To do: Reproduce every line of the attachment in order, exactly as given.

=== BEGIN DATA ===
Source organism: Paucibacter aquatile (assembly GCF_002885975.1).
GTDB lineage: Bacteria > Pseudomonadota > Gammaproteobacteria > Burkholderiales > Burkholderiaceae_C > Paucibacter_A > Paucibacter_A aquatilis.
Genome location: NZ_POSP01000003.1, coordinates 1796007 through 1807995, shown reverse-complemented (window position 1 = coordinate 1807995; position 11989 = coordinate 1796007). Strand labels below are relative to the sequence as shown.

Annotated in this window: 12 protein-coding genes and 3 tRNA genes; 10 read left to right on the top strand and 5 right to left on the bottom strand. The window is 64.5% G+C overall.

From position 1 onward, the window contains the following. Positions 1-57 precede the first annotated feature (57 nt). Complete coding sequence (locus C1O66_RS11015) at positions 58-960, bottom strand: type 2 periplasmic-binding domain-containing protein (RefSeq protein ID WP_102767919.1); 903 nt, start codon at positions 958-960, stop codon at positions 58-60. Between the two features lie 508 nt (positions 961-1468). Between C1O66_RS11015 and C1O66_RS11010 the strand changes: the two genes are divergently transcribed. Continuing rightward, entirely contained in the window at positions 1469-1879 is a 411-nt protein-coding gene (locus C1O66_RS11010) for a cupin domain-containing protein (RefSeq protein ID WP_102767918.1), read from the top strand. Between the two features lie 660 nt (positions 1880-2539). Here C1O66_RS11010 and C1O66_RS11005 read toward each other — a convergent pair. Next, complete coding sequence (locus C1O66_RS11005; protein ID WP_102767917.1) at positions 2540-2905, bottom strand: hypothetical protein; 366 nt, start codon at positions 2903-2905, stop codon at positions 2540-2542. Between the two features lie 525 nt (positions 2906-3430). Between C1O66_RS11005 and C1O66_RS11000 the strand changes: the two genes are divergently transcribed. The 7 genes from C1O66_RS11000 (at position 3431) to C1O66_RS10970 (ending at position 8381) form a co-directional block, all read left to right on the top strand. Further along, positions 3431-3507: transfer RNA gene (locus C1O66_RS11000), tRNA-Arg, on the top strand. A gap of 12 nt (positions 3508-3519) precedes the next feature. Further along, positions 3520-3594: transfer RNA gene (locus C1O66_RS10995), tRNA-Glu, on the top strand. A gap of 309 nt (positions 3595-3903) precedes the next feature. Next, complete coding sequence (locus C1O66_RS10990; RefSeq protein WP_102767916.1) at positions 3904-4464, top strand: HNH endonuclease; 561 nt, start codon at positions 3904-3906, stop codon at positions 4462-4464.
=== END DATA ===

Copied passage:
Source organism: Paucibacter aquatile (assembly GCF_002885975.1).
GTDB lineage: Bacteria > Pseudomonadota > Gammaproteobacteria > Burkholderiales > Burkholderiaceae_C > Paucibacter_A > Paucibacter_A aquatilis.
Genome location: NZ_POSP01000003.1, coordinates 1796007 through 1807995, shown reverse-complemented (window position 1 = coordinate 1807995; position 11989 = coordinate 1796007). Strand labels below are relative to the sequence as shown.

Annotated in this window: 12 protein-coding genes and 3 tRNA genes; 10 read left to right on the top strand and 5 right to left on the bottom strand. The window is 64.5% G+C overall.

From position 1 onward, the window contains the following. Positions 1-57 precede the first annotated feature (57 nt). Complete coding sequence (locus C1O66_RS11015) at positions 58-960, bottom strand: type 2 periplasmic-binding domain-containing protein (RefSeq protein ID WP_102767919.1); 903 nt, start codon at positions 958-960, stop codon at positions 58-60. Between the two features lie 508 nt (positions 961-1468). Between C1O66_RS11015 and C1O66_RS11010 the strand changes: the two genes are divergently transcribed. Continuing rightward, entirely contained in the window at positions 1469-1879 is a 411-nt protein-coding gene (locus C1O66_RS11010) for a cupin domain-containing protein (RefSeq protein ID WP_102767918.1), read from the top strand. Between the two features lie 660 nt (positions 1880-2539). Here C1O66_RS11010 and C1O66_RS11005 read toward each other — a convergent pair. Next, complete coding sequence (locus C1O66_RS11005; protein ID WP_102767917.1) at positions 2540-2905, bottom strand: hypothetical protein; 366 nt, start codon at positions 2903-2905, stop codon at positions 2540-2542. Between the two features lie 525 nt (positions 2906-3430). Between C1O66_RS11005 and C1O66_RS11000 the strand changes: the two genes are divergently transcribed. The 7 genes from C1O66_RS11000 (at position 3431) to C1O66_RS10970 (ending at position 8381) form a co-directional block, all read left to right on the top strand. Further along, positions 3431-3507: transfer RNA gene (locus C1O66_RS11000), tRNA-Arg, on the top strand. A gap of 12 nt (positions 3508-3519) precedes the next feature. Further along, positions 3520-3594: transfer RNA gene (locus C1O66_RS10995), tRNA-Glu, on the top strand. A gap of 309 nt (positions 3595-3903) precedes the next feature. Next, complete coding sequence (locus C1O66_RS10990; RefSeq protein WP_102767916.1) at positions 3904-4464, top strand: HNH endonuclease; 561 nt, start codon at positions 3904-3906, stop codon at positions 4462-4464.